Book Review of
Catch ’em Alive Jack: The Life and Adventures of an American Pioneer
Best known for catching wolves alive with his bare hands, John R. Abernathy (1876–1941) was born to Scottish ancestors in Texas. Raised in the burgeoning railroad town of Sweetwater, Abernathy considered himself a true son of the Wild West. In his amazing life he worked as a U.S. marshal, sheriff, Secret Service agent, and wildcat oil driller. But it was the accidental discovery of a bold means of catching wolves alive that made Abernathy famous and drew the attention of President Theodore Roosevelt. By forcing his hand deep enough into a wolf’s mouth, he could stun the creature long enough to capture it, a service for which he was paid fifty dollars by eager ranchers.
This Bison Books edition brings Abernathy’s vivid account of his life into print for the first time since its original publication in 1936.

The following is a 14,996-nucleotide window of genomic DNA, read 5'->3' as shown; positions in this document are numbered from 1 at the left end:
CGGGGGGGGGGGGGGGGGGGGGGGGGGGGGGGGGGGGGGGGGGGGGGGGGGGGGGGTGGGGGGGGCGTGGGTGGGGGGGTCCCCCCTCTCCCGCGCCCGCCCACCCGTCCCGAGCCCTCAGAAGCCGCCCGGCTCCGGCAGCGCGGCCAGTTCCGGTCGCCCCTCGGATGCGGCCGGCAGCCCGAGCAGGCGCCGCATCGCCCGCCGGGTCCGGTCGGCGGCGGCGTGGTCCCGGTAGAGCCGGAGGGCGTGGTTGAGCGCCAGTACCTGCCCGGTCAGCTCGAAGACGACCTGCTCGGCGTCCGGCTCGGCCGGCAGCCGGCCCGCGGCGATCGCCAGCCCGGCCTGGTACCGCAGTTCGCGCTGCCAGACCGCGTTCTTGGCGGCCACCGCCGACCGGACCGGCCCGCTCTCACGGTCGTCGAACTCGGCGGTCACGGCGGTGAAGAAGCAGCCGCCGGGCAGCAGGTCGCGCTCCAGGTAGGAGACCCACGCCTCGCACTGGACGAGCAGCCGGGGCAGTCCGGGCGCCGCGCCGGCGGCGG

John was a true western man. He loved the land and loved to hunt. He even hunted with Theodore Roosevelt on several occasions. This book was written by John himself, so it is probably pretty accurate on how the West was during his time. He encouraged his kids to do things that other boys were not allowed to do such as ride horses across the country ( look at Bud and Me book). John Abernathy had a very interesting life that is definitely worth learning about.